Budget 2021: Neglect of mental health continues, say doctors, students

Students, teachers feel that there should have been emphasis on mental health in the Union Budget 2021, especially in the context of COVID-19

Budget 2021: Neglect of mental health continues, say doctors, students
Pritha Roy Choudhury | Feb 16, 2021 - 12:23 p.m. IST
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NEW DELHI: Teachers and students of medical colleges across the country say that Budget 2021 has made meagre provisions for addressing mental health issues in the country ravaged by COVID-19.

Experts say that the allocation is a paltry sum.

There are three centrally-run mental health institutes in the country, National Institute of Mental Health and Neuro Sciences (NIMHANS) Bangalore, Lokopriya Gopinath Bordoloi Institute of Mental Health, Tezpur, Assam and Central Institute of Psychiatry, Ranchi.

NIMHANS saw an increase of Rs 66.01 crore in its allocation, and Lokpriya Gopinath Bordoloi Institute of Mental Health, Tezpur, Assam saw an increase of Rs 3.8 crore in Union Budget 2021. The Central Institute of Psychiatry, Ranchi, is budgeted for under the “Other Hospitals/ Institutions” head which has been collectively allocated Rs 931.68 crore, up from budget 2020’s Rs 811.42 crore. The National Mental Health Programme has received the same allocation in Budget 2021 that it did in Budget 2020 -- Rs 40 crore. However, in the 2020 revised estimate, the budget had been revised down to just Rs 27.36 crore and the actual expenditure on the programme in 2019-20 had been an appallingly low Rs 2.51 crore.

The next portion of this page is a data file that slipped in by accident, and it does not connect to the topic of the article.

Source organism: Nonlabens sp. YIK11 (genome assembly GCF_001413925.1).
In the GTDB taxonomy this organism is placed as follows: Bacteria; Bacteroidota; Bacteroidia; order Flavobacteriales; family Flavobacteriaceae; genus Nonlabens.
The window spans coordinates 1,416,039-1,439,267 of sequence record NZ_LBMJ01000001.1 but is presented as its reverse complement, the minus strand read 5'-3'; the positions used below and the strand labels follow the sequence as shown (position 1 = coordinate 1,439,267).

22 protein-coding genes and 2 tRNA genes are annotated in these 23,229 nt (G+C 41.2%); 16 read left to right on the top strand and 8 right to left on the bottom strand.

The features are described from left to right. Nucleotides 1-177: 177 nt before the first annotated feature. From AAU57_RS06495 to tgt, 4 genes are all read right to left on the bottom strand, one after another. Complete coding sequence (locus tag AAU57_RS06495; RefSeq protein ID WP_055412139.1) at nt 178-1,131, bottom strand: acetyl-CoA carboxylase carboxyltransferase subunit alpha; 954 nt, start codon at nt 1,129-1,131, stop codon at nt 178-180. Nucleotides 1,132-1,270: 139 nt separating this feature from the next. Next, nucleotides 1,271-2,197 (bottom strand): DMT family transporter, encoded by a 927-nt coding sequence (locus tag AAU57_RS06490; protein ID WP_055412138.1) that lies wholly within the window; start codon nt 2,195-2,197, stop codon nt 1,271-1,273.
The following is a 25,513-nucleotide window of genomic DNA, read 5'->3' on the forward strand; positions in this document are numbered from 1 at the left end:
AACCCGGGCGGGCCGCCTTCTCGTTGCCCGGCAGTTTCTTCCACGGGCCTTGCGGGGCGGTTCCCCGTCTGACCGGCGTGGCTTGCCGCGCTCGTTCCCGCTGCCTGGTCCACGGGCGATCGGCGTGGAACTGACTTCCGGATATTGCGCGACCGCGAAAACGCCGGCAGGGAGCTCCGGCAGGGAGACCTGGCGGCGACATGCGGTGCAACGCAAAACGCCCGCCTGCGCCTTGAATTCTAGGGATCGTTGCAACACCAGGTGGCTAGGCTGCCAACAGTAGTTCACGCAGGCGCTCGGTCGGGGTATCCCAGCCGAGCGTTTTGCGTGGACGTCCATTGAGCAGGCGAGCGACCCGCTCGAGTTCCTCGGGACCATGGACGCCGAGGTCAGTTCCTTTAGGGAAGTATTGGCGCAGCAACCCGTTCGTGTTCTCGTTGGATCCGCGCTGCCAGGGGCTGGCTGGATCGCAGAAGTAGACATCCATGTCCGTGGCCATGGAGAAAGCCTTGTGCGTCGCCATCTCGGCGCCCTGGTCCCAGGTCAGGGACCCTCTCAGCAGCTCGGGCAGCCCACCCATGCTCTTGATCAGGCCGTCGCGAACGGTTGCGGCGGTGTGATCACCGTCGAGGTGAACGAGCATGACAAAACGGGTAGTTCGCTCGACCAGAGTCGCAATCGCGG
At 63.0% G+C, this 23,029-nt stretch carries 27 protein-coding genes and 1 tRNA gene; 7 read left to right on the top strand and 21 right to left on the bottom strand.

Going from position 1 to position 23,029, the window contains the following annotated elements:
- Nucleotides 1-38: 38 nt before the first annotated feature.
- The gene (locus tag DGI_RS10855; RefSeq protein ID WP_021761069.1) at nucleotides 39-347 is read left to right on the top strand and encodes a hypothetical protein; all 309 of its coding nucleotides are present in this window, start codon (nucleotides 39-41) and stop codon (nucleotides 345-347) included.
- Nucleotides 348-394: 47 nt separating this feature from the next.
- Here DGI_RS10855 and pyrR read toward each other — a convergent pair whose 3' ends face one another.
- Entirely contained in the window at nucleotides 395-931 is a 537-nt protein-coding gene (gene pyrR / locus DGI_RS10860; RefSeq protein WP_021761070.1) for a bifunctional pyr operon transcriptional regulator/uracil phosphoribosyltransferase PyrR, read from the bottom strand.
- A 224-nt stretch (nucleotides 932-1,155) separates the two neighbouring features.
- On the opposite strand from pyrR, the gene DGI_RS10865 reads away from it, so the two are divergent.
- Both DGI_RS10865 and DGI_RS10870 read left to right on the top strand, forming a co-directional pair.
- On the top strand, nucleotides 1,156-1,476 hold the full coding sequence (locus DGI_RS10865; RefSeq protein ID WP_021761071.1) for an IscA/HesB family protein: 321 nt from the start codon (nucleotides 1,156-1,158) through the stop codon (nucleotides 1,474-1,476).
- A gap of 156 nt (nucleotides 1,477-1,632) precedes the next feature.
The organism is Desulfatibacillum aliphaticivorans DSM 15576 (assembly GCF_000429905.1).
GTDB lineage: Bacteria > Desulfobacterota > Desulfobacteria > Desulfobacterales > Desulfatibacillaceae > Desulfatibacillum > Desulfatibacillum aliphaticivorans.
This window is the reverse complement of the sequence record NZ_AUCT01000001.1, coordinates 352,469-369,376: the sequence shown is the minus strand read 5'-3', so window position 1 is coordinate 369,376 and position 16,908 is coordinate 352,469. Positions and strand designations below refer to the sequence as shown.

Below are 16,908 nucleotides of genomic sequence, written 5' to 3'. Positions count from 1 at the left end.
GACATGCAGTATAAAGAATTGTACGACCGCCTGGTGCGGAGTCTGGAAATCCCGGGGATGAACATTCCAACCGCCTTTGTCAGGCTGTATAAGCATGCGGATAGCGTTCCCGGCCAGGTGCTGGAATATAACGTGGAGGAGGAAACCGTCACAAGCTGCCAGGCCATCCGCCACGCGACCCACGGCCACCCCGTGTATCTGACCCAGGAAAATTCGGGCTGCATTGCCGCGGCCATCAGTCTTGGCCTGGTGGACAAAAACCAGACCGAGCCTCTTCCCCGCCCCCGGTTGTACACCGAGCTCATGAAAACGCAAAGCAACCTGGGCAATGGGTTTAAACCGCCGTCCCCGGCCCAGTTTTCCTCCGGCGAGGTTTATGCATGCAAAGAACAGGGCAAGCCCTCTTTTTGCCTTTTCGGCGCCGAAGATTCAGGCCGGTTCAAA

Mental health: Next big issue

“Right now, it is the COVID-19 pandemic but the next big issue will be mental health," said Satyendra Singh, professor, physiology, University College of Medical Sciences, Delhi University. Singh has been tracking the formulation and implementation of national programmes on mental health and points out that the economic and other pressures brought on by COVID-19 will impact many.

"Mental health is a burning issue, We did expect a good increase for mental health in this year’s budget " said Dayanand Sagar L, studying MD psychiatry in Bangalore Medical College.

Uday Kumar Sinha, head of Institute of Human Behaviour and Allied Sciences (IHBAS), a Delhi Government institution, however, felt that the funds for mental health have been raised with institutions like NIMHANS seeing increased budgets. But he too conceded that for addressing the mental health challenges of people during a pandemic, the number of psychiatrists in the country is inadequate. “Psychiatrists are mainly concentrated in big cities, there is no psychiatrist in small towns and cities. There is a dearth of other mental health professionals as well,” he said.

But there are some efforts to change this. Sinha said that until now, there were very few medical colleges offering postgraduate programmes in psychiatry, but the National Medical Commission has recently created a special provision asking all medical colleges that will be offering MBBS to mandatorily have two departments -- a department of psychiatry and another of rehabilitation.